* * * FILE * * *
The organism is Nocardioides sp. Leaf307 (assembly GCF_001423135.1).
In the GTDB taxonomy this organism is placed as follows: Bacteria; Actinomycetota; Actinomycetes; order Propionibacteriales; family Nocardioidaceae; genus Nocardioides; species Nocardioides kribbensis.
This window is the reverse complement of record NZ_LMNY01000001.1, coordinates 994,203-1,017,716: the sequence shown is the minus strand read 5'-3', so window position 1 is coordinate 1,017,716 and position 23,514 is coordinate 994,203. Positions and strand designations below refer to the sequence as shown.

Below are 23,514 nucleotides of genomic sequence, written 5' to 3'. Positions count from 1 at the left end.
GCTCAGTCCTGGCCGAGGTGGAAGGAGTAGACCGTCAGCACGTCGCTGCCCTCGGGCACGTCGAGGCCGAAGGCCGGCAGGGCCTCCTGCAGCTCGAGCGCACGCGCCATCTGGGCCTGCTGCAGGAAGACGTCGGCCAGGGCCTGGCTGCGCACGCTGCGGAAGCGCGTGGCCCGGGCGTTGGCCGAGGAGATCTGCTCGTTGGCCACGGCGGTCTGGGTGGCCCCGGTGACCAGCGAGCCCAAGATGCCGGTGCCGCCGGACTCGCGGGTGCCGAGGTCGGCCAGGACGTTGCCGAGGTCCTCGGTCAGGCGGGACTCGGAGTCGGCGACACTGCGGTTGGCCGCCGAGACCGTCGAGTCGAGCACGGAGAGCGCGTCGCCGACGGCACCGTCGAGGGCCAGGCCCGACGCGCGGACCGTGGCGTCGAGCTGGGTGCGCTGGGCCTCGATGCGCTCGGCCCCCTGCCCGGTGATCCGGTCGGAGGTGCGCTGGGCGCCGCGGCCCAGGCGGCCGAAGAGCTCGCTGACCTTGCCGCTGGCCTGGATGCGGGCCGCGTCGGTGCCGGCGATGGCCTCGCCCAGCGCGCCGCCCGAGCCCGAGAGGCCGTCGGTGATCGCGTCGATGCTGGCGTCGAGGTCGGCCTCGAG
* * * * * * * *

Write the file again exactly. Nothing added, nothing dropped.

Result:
The organism is Nocardioides sp. Leaf307 (assembly GCF_001423135.1).
In the GTDB taxonomy this organism is placed as follows: Bacteria; Actinomycetota; Actinomycetes; order Propionibacteriales; family Nocardioidaceae; genus Nocardioides; species Nocardioides kribbensis.
This window is the reverse complement of record NZ_LMNY01000001.1, coordinates 994,203-1,017,716: the sequence shown is the minus strand read 5'-3', so window position 1 is coordinate 1,017,716 and position 23,514 is coordinate 994,203. Positions and strand designations below refer to the sequence as shown.

Below are 23,514 nucleotides of genomic sequence, written 5' to 3'. Positions count from 1 at the left end.
GCTCAGTCCTGGCCGAGGTGGAAGGAGTAGACCGTCAGCACGTCGCTGCCCTCGGGCACGTCGAGGCCGAAGGCCGGCAGGGCCTCCTGCAGCTCGAGCGCACGCGCCATCTGGGCCTGCTGCAGGAAGACGTCGGCCAGGGCCTGGCTGCGCACGCTGCGGAAGCGCGTGGCCCGGGCGTTGGCCGAGGAGATCTGCTCGTTGGCCACGGCGGTCTGGGTGGCCCCGGTGACCAGCGAGCCCAAGATGCCGGTGCCGCCGGACTCGCGGGTGCCGAGGTCGGCCAGGACGTTGCCGAGGTCCTCGGTCAGGCGGGACTCGGAGTCGGCGACACTGCGGTTGGCCGCCGAGACCGTCGAGTCGAGCACGGAGAGCGCGTCGCCGACGGCACCGTCGAGGGCCAGGCCCGACGCGCGGACCGTGGCGTCGAGCTGGGTGCGCTGGGCCTCGATGCGCTCGGCCCCCTGCCCGGTGATCCGGTCGGAGGTGCGCTGGGCGCCGCGGCCCAGGCGGCCGAAGAGCTCGCTGACCTTGCCGCTGGCCTGGATGCGGGCCGCGTCGGTGCCGGCGATGGCCTCGCCCAGCGCGCCGCCCGAGCCCGAGAGGCCGTCGGTGATCGCGTCGATGCTGGCGTCGAGGTCGGCCTCGAG